"President Trump got the message from the many Londoners who love and admire America and Americans but find his policies and action the polar opposite of our city's values", Khan said in a statement released on Twitter.
Downing Street said no date has been confirmed for any visit by Mr Trump and that the opening of the U.S. embassy "is a matter for the US".
He blamed Barack Obama's administration for a "bad deal" despite the fact the move was agreed under George W Bush.
In his tweet Mr Trump said: "Reason I cancelled my trip to London is that I am not a big fan of the Obama Administration having sold perhaps the best located and finest embassy in London for "peanuts", only to build a new one in an off location for 1.2 billion dollars". In an outburst on Twitter, the U.S. president said the new location is "bad" and no, he won't cut the ribbon.
The current ambassador, Robert "Woody" Johnson, said the change was necessary even though the US had been linked to Grosvenor Square for more than 200 years.
Trump has not ruled out a visit to the British capital in the future. The idea had gradually evolved into a working visit in which Trump would open the London embassy. In December, USAmbassador to Panama John Feeley resigned in protest of Trump's policies, ahead of the president deriding Latin American nations such as Haiti and El Salvador as "s***hole countries", Reuters reported Friday.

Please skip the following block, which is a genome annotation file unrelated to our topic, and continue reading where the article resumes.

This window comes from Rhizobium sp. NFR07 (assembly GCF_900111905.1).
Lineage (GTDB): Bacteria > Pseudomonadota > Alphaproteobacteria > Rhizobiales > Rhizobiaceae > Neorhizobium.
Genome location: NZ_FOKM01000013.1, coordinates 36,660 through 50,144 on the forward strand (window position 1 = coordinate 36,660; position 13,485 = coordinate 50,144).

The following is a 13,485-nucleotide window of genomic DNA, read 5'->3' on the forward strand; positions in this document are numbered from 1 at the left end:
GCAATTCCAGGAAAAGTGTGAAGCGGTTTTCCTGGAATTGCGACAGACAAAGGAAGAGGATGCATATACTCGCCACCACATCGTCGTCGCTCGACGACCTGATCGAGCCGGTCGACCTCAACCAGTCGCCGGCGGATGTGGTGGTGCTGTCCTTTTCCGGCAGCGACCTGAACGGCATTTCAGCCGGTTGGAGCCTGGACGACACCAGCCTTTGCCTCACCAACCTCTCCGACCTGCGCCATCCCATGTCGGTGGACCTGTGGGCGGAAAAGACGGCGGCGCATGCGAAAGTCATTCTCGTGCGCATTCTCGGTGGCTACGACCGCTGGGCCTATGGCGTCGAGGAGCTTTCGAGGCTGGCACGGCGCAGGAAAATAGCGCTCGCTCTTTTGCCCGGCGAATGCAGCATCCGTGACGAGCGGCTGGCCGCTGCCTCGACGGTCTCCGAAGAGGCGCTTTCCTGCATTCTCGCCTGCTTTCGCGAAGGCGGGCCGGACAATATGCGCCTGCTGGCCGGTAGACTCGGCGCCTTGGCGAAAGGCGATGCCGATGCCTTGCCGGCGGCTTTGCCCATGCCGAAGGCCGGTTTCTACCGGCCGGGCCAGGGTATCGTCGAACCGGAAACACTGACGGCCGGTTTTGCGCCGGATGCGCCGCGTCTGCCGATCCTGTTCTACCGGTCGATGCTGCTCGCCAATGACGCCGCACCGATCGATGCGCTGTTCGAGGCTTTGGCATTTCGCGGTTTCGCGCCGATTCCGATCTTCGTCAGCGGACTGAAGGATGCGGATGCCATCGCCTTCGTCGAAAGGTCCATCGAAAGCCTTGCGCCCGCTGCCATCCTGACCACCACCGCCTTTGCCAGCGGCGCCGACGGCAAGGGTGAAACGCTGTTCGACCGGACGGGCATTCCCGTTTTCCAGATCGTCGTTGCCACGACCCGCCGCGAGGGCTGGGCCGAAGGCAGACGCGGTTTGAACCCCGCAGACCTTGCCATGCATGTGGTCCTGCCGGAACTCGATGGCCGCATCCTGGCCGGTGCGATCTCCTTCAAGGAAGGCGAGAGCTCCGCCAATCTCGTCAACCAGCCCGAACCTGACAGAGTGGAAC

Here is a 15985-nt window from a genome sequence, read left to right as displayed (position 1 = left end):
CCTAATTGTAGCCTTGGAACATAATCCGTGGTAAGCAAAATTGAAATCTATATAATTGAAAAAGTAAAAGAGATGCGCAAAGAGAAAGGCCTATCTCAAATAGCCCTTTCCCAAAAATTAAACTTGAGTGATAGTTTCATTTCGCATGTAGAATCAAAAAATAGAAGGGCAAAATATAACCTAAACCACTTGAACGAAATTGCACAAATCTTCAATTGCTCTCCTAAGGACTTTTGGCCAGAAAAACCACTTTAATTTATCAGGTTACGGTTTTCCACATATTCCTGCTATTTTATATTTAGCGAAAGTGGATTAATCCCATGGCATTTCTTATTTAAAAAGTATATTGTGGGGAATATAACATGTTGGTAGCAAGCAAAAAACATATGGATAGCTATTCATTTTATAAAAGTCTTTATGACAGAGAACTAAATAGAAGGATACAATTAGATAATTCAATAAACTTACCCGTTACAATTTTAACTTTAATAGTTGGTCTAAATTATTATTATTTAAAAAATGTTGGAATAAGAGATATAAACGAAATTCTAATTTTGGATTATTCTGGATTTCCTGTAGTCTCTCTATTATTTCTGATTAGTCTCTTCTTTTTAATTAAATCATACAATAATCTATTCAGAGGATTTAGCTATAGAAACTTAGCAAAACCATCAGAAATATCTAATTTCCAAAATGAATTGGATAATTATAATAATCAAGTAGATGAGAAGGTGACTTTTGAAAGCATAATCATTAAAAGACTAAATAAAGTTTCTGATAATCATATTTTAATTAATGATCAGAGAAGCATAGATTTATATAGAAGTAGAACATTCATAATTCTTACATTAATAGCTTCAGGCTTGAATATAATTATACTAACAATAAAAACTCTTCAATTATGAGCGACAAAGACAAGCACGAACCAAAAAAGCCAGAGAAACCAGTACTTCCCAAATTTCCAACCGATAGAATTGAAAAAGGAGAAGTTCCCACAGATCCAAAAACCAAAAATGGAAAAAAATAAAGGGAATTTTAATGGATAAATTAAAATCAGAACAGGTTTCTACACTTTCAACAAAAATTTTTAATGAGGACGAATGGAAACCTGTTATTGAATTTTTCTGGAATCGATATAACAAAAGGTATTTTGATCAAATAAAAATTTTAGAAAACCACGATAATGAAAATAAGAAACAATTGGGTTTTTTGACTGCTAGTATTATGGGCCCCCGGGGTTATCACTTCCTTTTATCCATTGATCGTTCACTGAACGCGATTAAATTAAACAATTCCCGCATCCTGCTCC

In Washington, White House spokeswoman Sarah Huckabee Sanders said Trump's comment was exclusively about an embassy-related visit.
Trump's roiling of diplomatic relations caused disruptions in the Western Hemisphere as well.
But British officials have been dismayed by some of Trump's pronouncements, particularly a proposed ban on Muslims entering the United States and most recently when Trump rebuked May on Twitter after she criticised him for retweeting British far-right anti-Islam videos.
Labor party lawmaker David Lammy said that the bombastic billionaire was unnerved by the possibility of being "met by millions of us out on the streets protesting".
The British government said the opening of the embassy was a matter for the United States.
Last month Labour leader Jeremy Corbyn called for his supporters to go out in force to send Mr Trump a "clear message" that he is not welcome if he comes to the UK.
Some British lawmakers questioned whether Trump would be welcome in London because of previous tweets and criticism of Muslims and his sniping at London Mayor Sadiq Khan in the aftermath of a terror attack in that city a year ago.
But British Foreign Secretary Boris Johnson suggested the decision was prompted by the opposition to Trump in Britain, and warned such critics "seem determined to put this crucial relationship at risk".